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Never mind that George W. Bush won re-election by 4 million
votes. Or that Democrats lost in 28 out of 50 states. Or that more than a third
of Latino votes went to the Republicans. And that something like 40 percent
of union votes went Republican.

Don’t worry — be happy. “We are truly stronger than ever.”
I know that because the liberal political action group MoveOn wrote me to tell
me so. Indeed, it was so darn pleased with itself and so amped up after a pre-Thanksgiving,
coast-to-coast round of house meetings that the follow-up report issued by MoveOn
quoted one participant as jubilantly proclaiming: “A groundswell is happening.”

Yessir. One more groundswell like that of the last month and MoveOn
and the rest of us can start carrying out our meetings inside submarines. Please,
for the moment, no more little ripples, let alone a groundswell.

Just the title alone under which the meetings took place is enough
to make you scratch … um … your head. “Bush Beat Kerry But He Didn’t
Beat Me” was the perky slogan that brought what MoveOn says are “tens
of thousands” of supporters to these post-defeat huddles. And I do mean
defeat. Because while Bush didn’t beat MoveOn, he sure as hell whipped MoveOn’s
candidate which, the last time I checked, is the only thing that counts in an
election.

It’s more than appropriate to distance yourself from a defeated
candidate. In the case of Kerry, the quicker the better. Distancing yourself
from your mistakes without first acknowledging what they were, however, is quite
another trick.

I demand no mea culpas from the Democrats. In fact, I don’t really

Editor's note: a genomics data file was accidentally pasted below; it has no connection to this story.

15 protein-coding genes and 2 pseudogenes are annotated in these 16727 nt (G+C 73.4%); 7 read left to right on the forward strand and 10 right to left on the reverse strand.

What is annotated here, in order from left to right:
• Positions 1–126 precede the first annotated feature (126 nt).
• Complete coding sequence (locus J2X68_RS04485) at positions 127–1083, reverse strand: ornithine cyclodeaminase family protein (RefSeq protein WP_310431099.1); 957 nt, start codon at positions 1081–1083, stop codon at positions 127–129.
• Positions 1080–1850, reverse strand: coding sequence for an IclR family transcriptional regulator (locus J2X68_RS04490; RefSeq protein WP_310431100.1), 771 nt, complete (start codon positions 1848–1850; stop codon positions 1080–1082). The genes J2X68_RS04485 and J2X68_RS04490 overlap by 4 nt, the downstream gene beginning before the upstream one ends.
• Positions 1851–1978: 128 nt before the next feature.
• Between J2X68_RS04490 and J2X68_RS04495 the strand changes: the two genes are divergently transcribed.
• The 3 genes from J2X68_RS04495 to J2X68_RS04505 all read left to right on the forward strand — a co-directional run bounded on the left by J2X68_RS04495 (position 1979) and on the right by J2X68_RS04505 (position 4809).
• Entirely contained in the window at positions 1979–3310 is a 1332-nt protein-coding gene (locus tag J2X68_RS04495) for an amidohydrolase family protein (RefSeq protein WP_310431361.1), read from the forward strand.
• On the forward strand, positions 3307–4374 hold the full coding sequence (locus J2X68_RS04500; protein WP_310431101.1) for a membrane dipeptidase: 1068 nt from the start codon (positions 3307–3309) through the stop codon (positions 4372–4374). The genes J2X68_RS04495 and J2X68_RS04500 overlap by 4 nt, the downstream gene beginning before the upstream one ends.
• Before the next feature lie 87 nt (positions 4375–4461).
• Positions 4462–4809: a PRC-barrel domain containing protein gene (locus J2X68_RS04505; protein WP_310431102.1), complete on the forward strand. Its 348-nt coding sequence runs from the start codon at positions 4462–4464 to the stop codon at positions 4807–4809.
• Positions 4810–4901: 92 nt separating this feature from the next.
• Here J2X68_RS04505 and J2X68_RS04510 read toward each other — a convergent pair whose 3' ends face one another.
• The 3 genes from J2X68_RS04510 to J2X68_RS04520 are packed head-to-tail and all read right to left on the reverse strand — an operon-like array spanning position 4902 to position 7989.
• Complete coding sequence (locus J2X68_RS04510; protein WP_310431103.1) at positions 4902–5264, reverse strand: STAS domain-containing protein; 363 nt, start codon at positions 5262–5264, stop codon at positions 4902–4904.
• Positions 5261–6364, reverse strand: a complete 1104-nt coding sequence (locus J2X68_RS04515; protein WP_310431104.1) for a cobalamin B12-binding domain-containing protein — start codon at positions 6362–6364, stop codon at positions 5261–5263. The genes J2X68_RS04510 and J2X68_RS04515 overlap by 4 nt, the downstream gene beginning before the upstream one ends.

care what the Democrats do. The hardened inner shell of the party can and will
go on as it pleases, raising gazillions and favoring sure-fire loser candidates
like Hillary Clinton.

I do care, however, about all those liberals and radicals and
young voters who invested so much of their hope in MoveOn and similar groups
as the backbone of some new progressive movement. Please proceed with great
caution and even more skepticism.

The attendees at the MoveOn parties were asked to vote on what
they think are the most important issues to be pursued over the next four years.
The results, by my reckoning, are mind-blowing. Election reform and media reform
came in first and second.

This is classic denial, a clumsy outsourcing of political responsibility.
The inherent message: We or, if you prefer, Kerry lost because the voting was
fishy and the media were skewed. Not our fault that we couldn’t rouse a majority.
The only big problem Democrats have are external, not internal.

I’d actually be okay with these results if some of the root issues
of the Democratic defeat — or at least their correctives — had been listed among
the other top priorities chosen. But the war in Iraq came in as the third priority,
followed by the environment, the Supreme Court and civil liberties. MoveOn lists
no others.

Let’s give each selected issue a quick glance: